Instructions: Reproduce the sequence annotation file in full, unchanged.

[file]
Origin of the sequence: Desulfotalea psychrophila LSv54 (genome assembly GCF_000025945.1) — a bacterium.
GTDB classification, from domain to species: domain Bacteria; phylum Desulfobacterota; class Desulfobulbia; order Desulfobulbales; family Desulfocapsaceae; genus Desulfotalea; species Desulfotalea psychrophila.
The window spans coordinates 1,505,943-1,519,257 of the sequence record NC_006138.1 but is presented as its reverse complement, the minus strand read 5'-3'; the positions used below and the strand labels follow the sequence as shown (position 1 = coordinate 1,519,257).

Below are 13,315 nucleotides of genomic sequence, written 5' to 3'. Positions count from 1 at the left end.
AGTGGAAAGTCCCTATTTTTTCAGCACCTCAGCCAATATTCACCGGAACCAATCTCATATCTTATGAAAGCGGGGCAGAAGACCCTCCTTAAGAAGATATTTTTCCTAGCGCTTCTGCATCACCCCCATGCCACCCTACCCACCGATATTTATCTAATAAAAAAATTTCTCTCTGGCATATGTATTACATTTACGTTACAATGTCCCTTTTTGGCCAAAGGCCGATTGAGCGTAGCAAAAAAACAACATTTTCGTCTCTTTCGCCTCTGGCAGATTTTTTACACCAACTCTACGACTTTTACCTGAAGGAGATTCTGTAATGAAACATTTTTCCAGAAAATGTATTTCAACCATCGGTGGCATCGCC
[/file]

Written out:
Origin of the sequence: Desulfotalea psychrophila LSv54 (genome assembly GCF_000025945.1) — a bacterium.
GTDB classification, from domain to species: domain Bacteria; phylum Desulfobacterota; class Desulfobulbia; order Desulfobulbales; family Desulfocapsaceae; genus Desulfotalea; species Desulfotalea psychrophila.
The window spans coordinates 1,505,943-1,519,257 of the sequence record NC_006138.1 but is presented as its reverse complement, the minus strand read 5'-3'; the positions used below and the strand labels follow the sequence as shown (position 1 = coordinate 1,519,257).

Below are 13,315 nucleotides of genomic sequence, written 5' to 3'. Positions count from 1 at the left end.
AGTGGAAAGTCCCTATTTTTTCAGCACCTCAGCCAATATTCACCGGAACCAATCTCATATCTTATGAAAGCGGGGCAGAAGACCCTCCTTAAGAAGATATTTTTCCTAGCGCTTCTGCATCACCCCCATGCCACCCTACCCACCGATATTTATCTAATAAAAAAATTTCTCTCTGGCATATGTATTACATTTACGTTACAATGTCCCTTTTTGGCCAAAGGCCGATTGAGCGTAGCAAAAAAACAACATTTTCGTCTCTTTCGCCTCTGGCAGATTTTTTACACCAACTCTACGACTTTTACCTGAAGGAGATTCTGTAATGAAACATTTTTCCAGAAAATGTATTTCAACCATCGGTGGCATCGCC